Potential sources of bias in the use of individual's recall of the frequency of exposure to air pollution for use in exposure assessment in epidemiological studies: A cross-sectional survey

Paul R. Hunter, Karen Bickerstaff, Maria A. Davies

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In a previous study it has been shown that mean population perception of air pollution correlates well with physical measures of actual air pollution and could be used as a measure of exposure to air pollution, at least for those forms of pollution perceptible to humans. However, for such a measure to be valid researchers would need to be confident that it was not strongly biased by possible confounding variables. This study reports the association between perception of above average levels of air pollution compared with others in the neighbourhood and a number of factors that may influence reporting.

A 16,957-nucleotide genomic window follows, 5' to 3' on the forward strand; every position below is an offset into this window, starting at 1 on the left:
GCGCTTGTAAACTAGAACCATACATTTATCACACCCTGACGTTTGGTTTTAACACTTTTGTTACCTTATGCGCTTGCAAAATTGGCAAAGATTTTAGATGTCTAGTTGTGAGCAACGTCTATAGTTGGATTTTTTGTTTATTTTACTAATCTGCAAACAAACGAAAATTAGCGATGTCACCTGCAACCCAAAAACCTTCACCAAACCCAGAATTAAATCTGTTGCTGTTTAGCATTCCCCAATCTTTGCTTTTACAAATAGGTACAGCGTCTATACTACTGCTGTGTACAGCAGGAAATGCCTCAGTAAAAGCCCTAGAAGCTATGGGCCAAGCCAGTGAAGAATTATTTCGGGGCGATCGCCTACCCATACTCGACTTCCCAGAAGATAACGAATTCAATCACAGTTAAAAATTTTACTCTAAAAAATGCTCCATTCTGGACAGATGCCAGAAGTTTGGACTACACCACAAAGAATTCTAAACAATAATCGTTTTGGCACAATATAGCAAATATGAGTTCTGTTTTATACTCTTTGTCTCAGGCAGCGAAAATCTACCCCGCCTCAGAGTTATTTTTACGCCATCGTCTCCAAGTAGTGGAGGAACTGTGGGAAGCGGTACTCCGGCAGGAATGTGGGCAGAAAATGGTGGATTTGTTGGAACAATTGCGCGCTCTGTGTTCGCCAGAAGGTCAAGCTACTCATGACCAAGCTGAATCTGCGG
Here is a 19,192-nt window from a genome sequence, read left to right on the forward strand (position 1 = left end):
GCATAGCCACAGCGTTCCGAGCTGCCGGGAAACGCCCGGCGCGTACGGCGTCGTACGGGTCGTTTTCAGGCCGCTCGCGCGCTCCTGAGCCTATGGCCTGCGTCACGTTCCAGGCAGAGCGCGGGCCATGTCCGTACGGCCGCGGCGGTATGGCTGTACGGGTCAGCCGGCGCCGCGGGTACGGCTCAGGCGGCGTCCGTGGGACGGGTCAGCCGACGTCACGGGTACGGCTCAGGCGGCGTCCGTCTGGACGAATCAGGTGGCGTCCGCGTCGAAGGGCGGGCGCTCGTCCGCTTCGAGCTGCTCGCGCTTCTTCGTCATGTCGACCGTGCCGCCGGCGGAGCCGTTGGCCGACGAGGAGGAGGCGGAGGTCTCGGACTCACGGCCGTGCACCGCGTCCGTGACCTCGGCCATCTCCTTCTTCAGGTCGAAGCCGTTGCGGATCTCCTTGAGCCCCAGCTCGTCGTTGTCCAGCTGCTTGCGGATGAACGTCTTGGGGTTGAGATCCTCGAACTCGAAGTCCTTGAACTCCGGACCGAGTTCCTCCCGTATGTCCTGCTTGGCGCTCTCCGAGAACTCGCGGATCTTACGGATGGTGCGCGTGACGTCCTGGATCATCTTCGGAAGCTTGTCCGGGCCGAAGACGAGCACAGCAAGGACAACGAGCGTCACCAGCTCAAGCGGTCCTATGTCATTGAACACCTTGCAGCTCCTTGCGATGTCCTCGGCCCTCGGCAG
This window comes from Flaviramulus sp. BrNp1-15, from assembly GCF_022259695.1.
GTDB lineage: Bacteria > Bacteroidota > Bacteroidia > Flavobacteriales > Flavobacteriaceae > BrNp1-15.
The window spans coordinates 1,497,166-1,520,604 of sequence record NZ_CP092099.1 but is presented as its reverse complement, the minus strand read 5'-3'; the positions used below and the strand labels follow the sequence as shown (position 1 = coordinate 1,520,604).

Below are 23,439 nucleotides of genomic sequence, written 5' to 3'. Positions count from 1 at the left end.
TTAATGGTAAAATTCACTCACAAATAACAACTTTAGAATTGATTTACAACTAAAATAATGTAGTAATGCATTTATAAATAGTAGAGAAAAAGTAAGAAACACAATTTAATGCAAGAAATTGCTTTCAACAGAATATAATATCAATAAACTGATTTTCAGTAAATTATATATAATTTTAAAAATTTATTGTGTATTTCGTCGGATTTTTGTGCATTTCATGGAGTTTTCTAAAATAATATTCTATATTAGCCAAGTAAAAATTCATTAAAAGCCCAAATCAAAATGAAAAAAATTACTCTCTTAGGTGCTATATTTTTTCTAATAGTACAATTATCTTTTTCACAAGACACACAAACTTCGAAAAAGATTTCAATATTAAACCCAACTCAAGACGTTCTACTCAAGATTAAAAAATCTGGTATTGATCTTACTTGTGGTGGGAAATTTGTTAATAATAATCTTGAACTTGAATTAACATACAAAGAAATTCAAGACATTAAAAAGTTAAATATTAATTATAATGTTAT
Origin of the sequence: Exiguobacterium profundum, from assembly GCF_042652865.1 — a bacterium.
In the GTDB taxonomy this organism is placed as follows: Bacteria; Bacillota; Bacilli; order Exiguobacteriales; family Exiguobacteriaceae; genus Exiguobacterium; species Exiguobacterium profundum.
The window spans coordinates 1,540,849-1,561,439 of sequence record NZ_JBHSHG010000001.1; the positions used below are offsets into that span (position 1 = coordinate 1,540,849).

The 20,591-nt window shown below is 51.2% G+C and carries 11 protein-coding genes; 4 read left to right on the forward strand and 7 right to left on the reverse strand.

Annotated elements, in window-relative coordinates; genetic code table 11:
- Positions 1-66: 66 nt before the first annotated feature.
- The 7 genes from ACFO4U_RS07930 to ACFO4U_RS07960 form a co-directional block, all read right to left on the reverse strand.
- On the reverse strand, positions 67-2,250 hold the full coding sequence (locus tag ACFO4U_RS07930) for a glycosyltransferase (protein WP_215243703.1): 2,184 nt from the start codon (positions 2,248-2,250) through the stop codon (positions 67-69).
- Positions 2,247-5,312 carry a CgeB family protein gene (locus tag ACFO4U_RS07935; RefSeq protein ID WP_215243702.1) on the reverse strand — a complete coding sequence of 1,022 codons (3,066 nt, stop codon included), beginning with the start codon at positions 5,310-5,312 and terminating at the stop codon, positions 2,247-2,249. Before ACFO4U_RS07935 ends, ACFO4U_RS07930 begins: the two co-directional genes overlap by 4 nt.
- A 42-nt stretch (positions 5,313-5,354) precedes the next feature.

This was a postal cross-sectional study of 3402 households in England in a mixed rural and urban area adjacent to a large industrial complex. Respondents were asked about their social and demographic characteristics, the presence of respiratory symptoms and frequency of exposure to a range of pollution types.

Results and discussion:
There were strong associations (p < 0.01) with the presence of a person in the home with respiratory symptoms, the belief that industrial pollution was harming their health, social class, living in rented accommodation and reporting noise from neighbours and other people's smoke. Smoking behaviour did not affect reporting.

We did not find any evidence of bias that would substantially invalidate mean population reporting of air pollution severity as a measure of exposure in epidemiological studies, though care may be needed in interpreting results where those factors found to be significant in this study vary substantially between areas.
Original languageEnglish
Article number3
JournalEnvironmental Health
Publication statusPublished - 31 Mar 2004

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